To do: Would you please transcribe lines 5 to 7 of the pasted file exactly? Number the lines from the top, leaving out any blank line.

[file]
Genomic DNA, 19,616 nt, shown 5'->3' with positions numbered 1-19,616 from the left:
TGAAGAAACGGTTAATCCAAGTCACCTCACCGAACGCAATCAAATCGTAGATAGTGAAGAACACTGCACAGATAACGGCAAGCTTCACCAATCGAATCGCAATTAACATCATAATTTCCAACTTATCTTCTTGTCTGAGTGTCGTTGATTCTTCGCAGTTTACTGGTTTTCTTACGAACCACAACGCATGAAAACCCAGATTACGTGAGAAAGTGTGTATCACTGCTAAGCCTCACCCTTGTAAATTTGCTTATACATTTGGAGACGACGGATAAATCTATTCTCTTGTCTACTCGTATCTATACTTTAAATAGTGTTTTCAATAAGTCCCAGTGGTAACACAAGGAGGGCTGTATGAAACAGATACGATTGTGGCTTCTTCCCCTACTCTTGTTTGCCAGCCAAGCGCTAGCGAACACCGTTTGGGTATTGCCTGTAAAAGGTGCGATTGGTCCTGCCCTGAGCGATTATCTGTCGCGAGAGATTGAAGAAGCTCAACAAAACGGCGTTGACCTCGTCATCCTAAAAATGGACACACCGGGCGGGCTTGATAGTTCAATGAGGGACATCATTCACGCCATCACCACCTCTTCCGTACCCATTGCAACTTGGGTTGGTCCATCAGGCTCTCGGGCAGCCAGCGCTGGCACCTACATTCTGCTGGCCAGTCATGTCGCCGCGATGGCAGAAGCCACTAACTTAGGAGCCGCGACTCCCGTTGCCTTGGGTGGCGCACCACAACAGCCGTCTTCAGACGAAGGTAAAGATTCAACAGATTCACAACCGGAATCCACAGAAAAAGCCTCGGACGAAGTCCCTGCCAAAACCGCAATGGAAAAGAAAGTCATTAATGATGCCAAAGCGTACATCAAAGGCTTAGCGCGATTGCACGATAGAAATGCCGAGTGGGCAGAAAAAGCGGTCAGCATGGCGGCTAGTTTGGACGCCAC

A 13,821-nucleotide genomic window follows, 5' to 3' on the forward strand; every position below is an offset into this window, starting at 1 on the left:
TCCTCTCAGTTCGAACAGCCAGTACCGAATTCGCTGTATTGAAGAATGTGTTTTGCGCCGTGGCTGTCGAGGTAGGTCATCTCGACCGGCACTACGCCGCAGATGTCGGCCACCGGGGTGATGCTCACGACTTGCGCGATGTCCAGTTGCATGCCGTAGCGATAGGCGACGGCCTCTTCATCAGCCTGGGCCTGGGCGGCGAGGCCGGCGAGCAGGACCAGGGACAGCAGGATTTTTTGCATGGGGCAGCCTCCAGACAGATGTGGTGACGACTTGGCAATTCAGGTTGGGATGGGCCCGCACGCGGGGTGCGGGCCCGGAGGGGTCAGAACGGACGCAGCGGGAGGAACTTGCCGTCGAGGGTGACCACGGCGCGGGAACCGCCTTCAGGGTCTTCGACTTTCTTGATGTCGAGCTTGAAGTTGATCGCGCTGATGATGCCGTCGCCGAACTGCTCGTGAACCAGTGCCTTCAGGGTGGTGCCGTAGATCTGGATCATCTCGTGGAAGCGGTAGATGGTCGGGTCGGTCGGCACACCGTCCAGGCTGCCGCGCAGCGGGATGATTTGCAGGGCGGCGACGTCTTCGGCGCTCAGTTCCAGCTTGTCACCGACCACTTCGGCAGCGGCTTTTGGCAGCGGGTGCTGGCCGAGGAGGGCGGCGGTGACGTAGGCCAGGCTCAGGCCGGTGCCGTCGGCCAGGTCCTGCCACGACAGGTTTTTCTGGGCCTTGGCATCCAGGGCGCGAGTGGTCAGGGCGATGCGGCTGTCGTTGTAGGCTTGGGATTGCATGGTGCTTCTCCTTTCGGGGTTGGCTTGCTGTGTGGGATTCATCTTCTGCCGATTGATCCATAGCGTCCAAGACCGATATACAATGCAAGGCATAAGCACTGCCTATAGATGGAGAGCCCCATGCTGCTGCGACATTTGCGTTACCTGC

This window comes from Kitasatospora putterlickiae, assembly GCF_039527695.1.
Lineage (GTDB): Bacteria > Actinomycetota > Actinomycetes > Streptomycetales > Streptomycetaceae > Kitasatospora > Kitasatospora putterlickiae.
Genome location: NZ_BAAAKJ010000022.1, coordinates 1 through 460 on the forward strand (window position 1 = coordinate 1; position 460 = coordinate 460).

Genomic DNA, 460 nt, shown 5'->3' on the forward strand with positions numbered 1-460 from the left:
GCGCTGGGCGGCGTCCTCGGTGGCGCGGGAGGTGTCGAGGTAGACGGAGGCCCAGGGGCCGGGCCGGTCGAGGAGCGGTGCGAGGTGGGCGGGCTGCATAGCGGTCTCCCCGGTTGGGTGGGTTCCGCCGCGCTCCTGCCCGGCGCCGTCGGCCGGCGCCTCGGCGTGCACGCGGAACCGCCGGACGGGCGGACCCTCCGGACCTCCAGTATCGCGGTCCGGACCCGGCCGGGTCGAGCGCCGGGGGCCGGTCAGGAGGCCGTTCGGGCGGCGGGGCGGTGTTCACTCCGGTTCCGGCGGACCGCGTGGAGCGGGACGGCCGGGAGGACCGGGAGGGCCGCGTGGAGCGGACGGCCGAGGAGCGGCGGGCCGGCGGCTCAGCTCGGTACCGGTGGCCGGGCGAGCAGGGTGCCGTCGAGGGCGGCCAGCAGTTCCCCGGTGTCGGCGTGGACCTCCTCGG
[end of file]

This window comes from Kitasatospora putterlickiae, assembly GCF_039527695.1.
Lineage (GTDB): Bacteria > Actinomycetota > Actinomycetes > Streptomycetales > Streptomycetaceae > Kitasatospora > Kitasatospora putterlickiae.
Genome location: NZ_BAAAKJ010000022.1, coordinates 1 through 460 on the forward strand (window position 1 = coordinate 1; position 460 = coordinate 460).